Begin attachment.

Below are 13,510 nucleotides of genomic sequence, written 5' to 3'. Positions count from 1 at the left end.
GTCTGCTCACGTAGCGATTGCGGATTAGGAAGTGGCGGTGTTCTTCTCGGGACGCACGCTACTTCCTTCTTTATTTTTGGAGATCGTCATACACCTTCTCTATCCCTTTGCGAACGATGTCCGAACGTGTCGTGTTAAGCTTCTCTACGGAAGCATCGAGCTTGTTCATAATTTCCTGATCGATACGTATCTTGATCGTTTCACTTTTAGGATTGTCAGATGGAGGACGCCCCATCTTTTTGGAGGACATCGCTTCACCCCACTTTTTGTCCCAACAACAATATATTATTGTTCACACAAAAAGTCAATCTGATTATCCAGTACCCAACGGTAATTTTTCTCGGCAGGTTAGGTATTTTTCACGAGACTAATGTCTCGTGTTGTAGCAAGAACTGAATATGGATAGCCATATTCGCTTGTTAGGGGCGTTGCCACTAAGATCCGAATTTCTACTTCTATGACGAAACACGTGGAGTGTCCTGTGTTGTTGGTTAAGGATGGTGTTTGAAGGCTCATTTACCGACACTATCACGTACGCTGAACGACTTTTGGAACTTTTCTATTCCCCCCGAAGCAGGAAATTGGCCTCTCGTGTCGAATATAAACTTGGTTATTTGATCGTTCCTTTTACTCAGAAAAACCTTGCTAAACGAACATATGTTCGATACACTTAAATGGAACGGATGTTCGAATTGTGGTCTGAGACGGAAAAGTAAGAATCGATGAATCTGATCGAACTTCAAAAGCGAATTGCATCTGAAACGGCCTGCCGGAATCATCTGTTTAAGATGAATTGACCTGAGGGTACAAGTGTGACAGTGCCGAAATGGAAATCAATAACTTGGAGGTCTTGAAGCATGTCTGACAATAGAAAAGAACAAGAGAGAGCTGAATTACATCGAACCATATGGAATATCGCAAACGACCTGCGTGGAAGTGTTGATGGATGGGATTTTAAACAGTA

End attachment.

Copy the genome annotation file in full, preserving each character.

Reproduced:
Below are 13,510 nucleotides of genomic sequence, written 5' to 3'. Positions count from 1 at the left end.
GTCTGCTCACGTAGCGATTGCGGATTAGGAAGTGGCGGTGTTCTTCTCGGGACGCACGCTACTTCCTTCTTTATTTTTGGAGATCGTCATACACCTTCTCTATCCCTTTGCGAACGATGTCCGAACGTGTCGTGTTAAGCTTCTCTACGGAAGCATCGAGCTTGTTCATAATTTCCTGATCGATACGTATCTTGATCGTTTCACTTTTAGGATTGTCAGATGGAGGACGCCCCATCTTTTTGGAGGACATCGCTTCACCCCACTTTTTGTCCCAACAACAATATATTATTGTTCACACAAAAAGTCAATCTGATTATCCAGTACCCAACGGTAATTTTTCTCGGCAGGTTAGGTATTTTTCACGAGACTAATGTCTCGTGTTGTAGCAAGAACTGAATATGGATAGCCATATTCGCTTGTTAGGGGCGTTGCCACTAAGATCCGAATTTCTACTTCTATGACGAAACACGTGGAGTGTCCTGTGTTGTTGGTTAAGGATGGTGTTTGAAGGCTCATTTACCGACACTATCACGTACGCTGAACGACTTTTGGAACTTTTCTATTCCCCCCGAAGCAGGAAATTGGCCTCTCGTGTCGAATATAAACTTGGTTATTTGATCGTTCCTTTTACTCAGAAAAACCTTGCTAAACGAACATATGTTCGATACACTTAAATGGAACGGATGTTCGAATTGTGGTCTGAGACGGAAAAGTAAGAATCGATGAATCTGATCGAACTTCAAAAGCGAATTGCATCTGAAACGGCCTGCCGGAATCATCTGTTTAAGATGAATTGACCTGAGGGTACAAGTGTGACAGTGCCGAAATGGAAATCAATAACTTGGAGGTCTTGAAGCATGTCTGACAATAGAAAAGAACAAGAGAGAGCTGAATTACATCGAACCATATGGAATATCGCAAACGACCTGCGTGGAAGTGTTGATGGATGGGATTTTAAACAGTA